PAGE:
The principal characters in The Lost Ones are soldiers returning from Iraq and Afghanistan to rural Mississippi, soldiers who have not yet learned to put their guns down. One of them, Sheriff Quinn Colson, has become the chief law enforcement officer of Tebbehah County. Another, Donnie Varner, runs a gun shop and shooting range, and is not averse to making a sale to buyers on the wrong side of the law, a dangerous business, especially when he becomes involved with members of a Mexican drug cartel.At the same time, Quinn and his deputy, Lillie Virgil, are on the trail of another group of unsavory characters who are in the business of selling Mexican babies. Their crimes become even more serious when one of the babies dies, and the couple last seen with the child have disappeared along with several other children. They have left a filthy trailer, clear evidence of the treatment the children received, as well as abused dogs penned outside in even worse filth. The sheriff seems to just miss this notorious group every time they reach a new hideout. The characters in The Lost Ones are as real as your next door neighbors. They live in an economically depressed region of the South, where poverty and political corruption are a way of life. But a novel populated with as many unsavory characters as this one only becomes a great novel when it is clear that even the best characters have their weaknesses, and the worst just may have a ¿good¿ quality or two.Author Ace Atkins takes the reader through many twists and turns as the plot barrels to its dramatic conclusion. The Lost Ones will keep you up until the last page is turned, and leave you satisfied and waiting for the next novel in the Quinn Colson series.
groundedforlife on LibraryThing More than 1 year ago
This is the second in a series and not having read the first book introducing us to the character of Quinn Colson I thought I was hoping that this book would stand on it's own and I wouldn't feel left out not knowing what was going on with the characters. It did and I now want to go back and read the first book just to enjoy another story by Ace Atkins.I really enjoy books that are based in the South with a couple of my favorite Authors being Greg Iles and Karin Slaughter and was hoping that I would enjoy the book but never thought it would live up to the expectations of Iles and Slaughter. It did and it caught me off guard. I read through this very captivating book in just two days. Interesting characters that grabbed my attention from the start and held my interest all the way to the exciting finish. Characters both good and bad that you find yourself wanting things to somehow work out for them. And the setting of the book if your familiar with the Delta section of the South was as richly written about as well almost becoming a pivotal character in the story itself.I look forward to more in this series from Ace Atkins.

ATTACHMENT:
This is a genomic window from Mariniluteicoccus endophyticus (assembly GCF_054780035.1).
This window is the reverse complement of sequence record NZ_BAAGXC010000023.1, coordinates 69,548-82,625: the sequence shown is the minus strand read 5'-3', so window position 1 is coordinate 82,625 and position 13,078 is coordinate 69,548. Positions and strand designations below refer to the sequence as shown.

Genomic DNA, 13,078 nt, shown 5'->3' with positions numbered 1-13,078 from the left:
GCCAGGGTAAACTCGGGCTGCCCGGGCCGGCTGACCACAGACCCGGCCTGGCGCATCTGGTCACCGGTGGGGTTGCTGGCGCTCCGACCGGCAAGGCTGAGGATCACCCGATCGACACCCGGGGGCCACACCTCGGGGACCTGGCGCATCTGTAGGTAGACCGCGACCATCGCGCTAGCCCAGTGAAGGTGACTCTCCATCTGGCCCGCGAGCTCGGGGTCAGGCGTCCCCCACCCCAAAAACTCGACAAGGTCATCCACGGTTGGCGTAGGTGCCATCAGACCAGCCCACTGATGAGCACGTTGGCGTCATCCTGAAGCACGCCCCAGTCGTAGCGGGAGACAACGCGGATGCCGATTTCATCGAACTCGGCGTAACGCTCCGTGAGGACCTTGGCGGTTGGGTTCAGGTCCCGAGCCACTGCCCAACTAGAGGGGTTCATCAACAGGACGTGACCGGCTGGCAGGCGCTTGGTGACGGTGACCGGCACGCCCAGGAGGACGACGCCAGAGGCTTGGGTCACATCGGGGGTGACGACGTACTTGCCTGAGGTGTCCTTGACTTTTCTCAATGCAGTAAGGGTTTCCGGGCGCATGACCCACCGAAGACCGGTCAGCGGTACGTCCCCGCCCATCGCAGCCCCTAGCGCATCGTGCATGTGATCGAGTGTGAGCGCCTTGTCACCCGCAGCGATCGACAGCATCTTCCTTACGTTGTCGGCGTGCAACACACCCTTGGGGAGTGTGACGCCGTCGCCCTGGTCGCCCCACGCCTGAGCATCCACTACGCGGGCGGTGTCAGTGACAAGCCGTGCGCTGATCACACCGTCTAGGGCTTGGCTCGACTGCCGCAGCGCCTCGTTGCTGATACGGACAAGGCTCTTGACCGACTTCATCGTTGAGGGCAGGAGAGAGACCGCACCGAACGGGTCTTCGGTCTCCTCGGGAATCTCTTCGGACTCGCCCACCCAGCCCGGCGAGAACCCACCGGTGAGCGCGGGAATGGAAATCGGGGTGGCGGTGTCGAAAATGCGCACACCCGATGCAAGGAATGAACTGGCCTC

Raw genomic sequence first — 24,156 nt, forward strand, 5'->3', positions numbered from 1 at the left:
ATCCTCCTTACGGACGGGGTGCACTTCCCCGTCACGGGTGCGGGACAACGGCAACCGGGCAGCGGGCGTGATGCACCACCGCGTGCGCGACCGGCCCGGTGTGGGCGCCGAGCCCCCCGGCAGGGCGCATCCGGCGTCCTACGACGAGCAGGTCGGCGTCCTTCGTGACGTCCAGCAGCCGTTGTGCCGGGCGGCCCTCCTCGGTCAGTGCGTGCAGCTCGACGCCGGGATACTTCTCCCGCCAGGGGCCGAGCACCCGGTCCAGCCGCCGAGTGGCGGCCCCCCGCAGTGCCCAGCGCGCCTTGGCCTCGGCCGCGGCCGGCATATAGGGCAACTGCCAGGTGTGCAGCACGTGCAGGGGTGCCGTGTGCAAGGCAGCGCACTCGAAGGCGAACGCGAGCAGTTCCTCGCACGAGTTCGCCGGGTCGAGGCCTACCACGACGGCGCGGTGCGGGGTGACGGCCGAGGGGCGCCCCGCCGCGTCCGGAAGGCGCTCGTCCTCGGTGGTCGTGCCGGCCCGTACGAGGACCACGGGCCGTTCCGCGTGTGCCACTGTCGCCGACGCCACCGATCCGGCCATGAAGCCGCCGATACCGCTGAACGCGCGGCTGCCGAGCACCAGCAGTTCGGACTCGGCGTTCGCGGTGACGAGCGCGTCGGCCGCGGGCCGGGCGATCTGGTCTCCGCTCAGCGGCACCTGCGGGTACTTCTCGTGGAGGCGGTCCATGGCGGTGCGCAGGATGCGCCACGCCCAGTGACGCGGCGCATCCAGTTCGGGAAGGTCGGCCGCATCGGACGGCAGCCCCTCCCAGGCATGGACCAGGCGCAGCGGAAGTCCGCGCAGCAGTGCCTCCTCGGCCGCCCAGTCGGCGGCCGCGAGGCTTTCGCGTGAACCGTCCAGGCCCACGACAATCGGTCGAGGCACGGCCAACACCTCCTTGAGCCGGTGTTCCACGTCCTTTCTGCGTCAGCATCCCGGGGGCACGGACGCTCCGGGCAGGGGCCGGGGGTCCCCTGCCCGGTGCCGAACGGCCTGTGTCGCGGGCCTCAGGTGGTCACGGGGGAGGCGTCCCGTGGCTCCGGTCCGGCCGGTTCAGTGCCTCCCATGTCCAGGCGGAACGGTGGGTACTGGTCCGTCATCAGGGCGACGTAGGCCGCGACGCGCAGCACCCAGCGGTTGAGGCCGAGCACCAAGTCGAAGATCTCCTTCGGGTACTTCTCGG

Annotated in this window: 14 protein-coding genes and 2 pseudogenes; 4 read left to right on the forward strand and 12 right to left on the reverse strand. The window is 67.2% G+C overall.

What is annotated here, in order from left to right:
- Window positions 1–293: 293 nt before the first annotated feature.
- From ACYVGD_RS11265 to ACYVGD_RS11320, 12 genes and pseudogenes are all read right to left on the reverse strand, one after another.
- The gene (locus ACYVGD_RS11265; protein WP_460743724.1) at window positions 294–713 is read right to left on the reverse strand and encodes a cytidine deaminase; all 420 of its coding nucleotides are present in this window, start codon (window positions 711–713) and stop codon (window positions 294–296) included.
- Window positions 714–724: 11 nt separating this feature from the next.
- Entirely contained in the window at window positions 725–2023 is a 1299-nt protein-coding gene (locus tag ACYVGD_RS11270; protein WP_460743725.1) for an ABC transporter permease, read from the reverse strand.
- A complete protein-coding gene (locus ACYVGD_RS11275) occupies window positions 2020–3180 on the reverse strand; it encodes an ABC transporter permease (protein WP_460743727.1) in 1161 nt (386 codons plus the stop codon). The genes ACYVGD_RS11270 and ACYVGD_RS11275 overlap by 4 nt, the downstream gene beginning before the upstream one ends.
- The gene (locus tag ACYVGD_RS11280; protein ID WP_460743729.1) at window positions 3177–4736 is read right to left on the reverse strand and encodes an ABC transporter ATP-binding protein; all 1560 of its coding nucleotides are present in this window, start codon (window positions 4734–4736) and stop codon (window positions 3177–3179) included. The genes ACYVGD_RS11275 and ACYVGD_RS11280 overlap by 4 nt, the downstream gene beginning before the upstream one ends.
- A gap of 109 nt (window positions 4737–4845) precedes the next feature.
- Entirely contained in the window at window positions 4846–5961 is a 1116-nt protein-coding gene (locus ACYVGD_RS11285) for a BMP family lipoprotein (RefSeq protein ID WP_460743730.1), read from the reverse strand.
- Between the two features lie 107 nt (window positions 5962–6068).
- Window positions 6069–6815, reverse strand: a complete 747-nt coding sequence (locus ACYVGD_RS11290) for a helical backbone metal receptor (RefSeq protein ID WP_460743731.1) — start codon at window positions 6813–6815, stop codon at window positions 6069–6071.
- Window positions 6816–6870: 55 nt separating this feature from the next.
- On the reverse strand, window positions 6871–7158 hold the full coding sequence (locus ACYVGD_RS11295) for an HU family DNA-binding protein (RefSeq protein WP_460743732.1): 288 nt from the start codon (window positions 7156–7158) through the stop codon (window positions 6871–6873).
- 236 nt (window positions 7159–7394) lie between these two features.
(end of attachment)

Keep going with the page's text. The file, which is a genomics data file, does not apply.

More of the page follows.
SandyLee on LibraryThing More than 1 year ago
Quinn Colson is a former Army Ranger and now sheriff in a small town in Mississippi. His father has been gone for years, off in Hollywood somewhere while his mother lost herself in a bottle. His sister has a young son she barely sees because she¿s always off in search of herself. Donny Varner is a friend from Quinn¿s high school days, always in trouble and always looking for a way to make a quick buck. Dealing in weapons and supplying a Mexican drug cartel seems like easy money to him. But he¿s in way over his head as he deals with crooked politicians and the girlfriend of one of the Mexican drug runners. Whereas most books I am drawn to are more intense, THE LOST ONES is a lazy ride down the Mississippi or a slow swing on a front porch. I had to stop midway and pick up a Nelson DeMille book just to make sure my heart was still pumping. After finishing that book in a quick two days, I returned to THE LOST ONES. Quinn is soft hearted. He tries to help another friend, Boomer, by offering him a job fixing the county vehicles. Boomer gets drunk and destructive most nights as a way to try to forget his army days and how he lost an arm. Quinn has a lot of family angst with back story about how he and his sister tried to run away from home, how his high school sweetheart got tired of waiting for him to return from the Army and married another guy. She is now pregnant but the attraction is still there. And then an FBI agent following the gun smuggling case gets close and personal with Quinn. Fans of the TV show, JUSTIFIED, will see an uncanny similarity in the characters and theme.
Boobalack on LibraryThing More than 1 year ago
After I read the first book in this series, The Ranger, I had hoped this one would be as good. It did not disappoint. Quinn Colson is back in his hometown of Jerico, Mississippi, and is now the sheriff, after having left the US Army as a Ranger.Still on hand are his tomboy deputy, Lillie; his friend, Boom, who lost an arm in the service; his sister, Caddy, who has a habit of leaving her son with her mother and leaving for long periods of time; and Donnie Varner, along with several more of his friends and acquaintances. Added to the mix this go `round is an FBI Agent, Dinah, and a number of unsavory characters.It seems that Quinn and Lillie care a little more for each other than either one of them is willing to admit. Lillie becomes jealous of Dinah, when Dinah makes a play for Quinn. Quinn¿s highschool sweetheart is now married to a doctor and is pregnant. She and Quinn still have feelings for each other, though they try to hide it. Her husband treats an abused child and informs Quinn. An investigation leads to a child trafficking operation. Once again, the author¿s descriptive ability is excellent.In another plot line, Donnie, the owner of a legal gun range and gun sales establishment becomes involved in illegal gun running. He falls in love with a Mexican woman, Luz, and she protects him from the head honcho in the cartel. Through a twist of fate, Donnie sees the people who are selling children and reports them. This book is very well written and has a plot twist that you¿d never suspect. Very interesting. I hope there¿s another ¿Quinn Colson¿ book, as I want him and Lillie to realize that they love each other.